B. Legislatures in key countries, including members of Taiwan friendship groups in the German, French and Belgian parliaments, also publically supported Taiwan’s participation in ICAO through press releases, statements, speeches and social media.

 

IV. Government asserts that Taiwans status as a sovereign state makes international participation a basic right and obligation

A. Taiwan has the right and obligation to participate in international organizations and activities

Taiwan has the right and obligation to participate in international organizations and activities with dignity. This is what the people of Taiwan expect. The international community has long welcomed and supported Taiwan’s meaningful participation in international organizations and activities, and is happy to see how amicable cross-strait interaction at international venues facilitates global cooperation on functional issues. Although the nation’s efforts to attend the ICAO Assembly were blocked, broad international assistance helped the world see that Taiwan’s demands reflect professional concerns and the nation’s ability to make a contribution, and show that Taiwan is playing a positive role as a proactive communicator for peace.

B. There should be no political preconditions for cross-strait interaction and exchanges or Taiwan’s international participation

Maintaining the peaceful and stable development of cross-strait relations and the rights and well-being of the people on both sides of the Taiwan Strait are the shared goals and responsibilities of both parties involved. The Taiwan government has repeatedly stated that it respects the historical fact that in 1992 two institutions (Taiwan’s Straits Exchange Foundation and mainland China’s Association for Relations Across the Taiwan Straits) representing their respective sides of the Taiwan Strait, through communication and negotiations, arrived at various joint acknowledgements and understandings, and that the government will conduct cross-strait affairs in accordance with the Constitution of the Republic of China, the Act Governing Relations Between the People of the Taiwan Area and the Mainland Area, and other relevant legislation.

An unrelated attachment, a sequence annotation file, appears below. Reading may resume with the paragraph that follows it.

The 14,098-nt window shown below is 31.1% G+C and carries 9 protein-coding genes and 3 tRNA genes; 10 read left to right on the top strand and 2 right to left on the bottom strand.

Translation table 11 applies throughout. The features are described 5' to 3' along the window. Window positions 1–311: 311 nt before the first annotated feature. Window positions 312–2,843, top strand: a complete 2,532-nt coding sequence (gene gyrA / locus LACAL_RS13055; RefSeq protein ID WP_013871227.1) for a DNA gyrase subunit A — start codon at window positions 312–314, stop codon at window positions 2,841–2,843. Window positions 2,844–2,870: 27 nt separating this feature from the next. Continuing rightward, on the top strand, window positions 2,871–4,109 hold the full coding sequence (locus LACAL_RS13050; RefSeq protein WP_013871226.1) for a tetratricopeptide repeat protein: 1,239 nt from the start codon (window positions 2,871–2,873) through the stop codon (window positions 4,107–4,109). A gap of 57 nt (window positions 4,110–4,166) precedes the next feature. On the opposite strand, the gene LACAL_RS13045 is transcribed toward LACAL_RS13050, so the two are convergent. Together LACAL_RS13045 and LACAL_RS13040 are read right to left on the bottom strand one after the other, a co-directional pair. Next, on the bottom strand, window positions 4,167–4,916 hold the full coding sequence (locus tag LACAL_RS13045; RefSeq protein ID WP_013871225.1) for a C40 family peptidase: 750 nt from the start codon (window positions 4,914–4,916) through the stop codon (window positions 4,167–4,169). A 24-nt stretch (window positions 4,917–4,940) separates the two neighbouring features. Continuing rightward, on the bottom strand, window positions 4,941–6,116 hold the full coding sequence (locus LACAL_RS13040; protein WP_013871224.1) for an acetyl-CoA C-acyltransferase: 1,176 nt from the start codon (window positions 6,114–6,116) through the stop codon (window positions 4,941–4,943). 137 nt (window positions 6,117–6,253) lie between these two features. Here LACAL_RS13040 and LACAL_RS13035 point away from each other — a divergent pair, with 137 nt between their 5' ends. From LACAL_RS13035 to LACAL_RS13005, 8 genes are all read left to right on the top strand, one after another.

As cross-strait interaction and exchanges and Taiwan’s international participation have a significant impact on the people’s rights and well-being, the government is appealing to mainland China to be pragmatic and show goodwill, without imposing political preconditions on any interactions, and to carefully consider that only through communication, dialogue, and strengthening cooperative exchanges can differences be resolved and trust be built up, while also aiding the sound development of cross-strait relations.

 

V. Conclusion

Since Taiwan lost its right to representation at the United Nations in 1971, efforts by Taiwan’s government and people to participate in U.N. meetings, activities, and mechanisms have met severe limitations and obstructions. Nevertheless, the government has never accepted unreasonable treatment and has continued to enlist international support, hoping to gradually break through the barriers that stand between Taiwan and the U.N. system in pursuit of the nation’s right to equal participation.

The government, working together with the people of Taiwan, will continue to uphold the “steadfast diplomacy, mutual benefit” principle, and pursue its original intention to expand the nation’s international participation and international space. The government’s efforts will not cease because Taiwan did not receive an invitation to the ICAO Assembly this year. Utilizing the international support, momentum and friendly contacts accumulated thus far, the government will collaborate with people from all walks of life and political persuasions to promote participation in ICAO and other international organizations through professional, pragmatic and substantive means, protect the nation’s interests, and make Taiwan’s value and contributions more visible in the international community.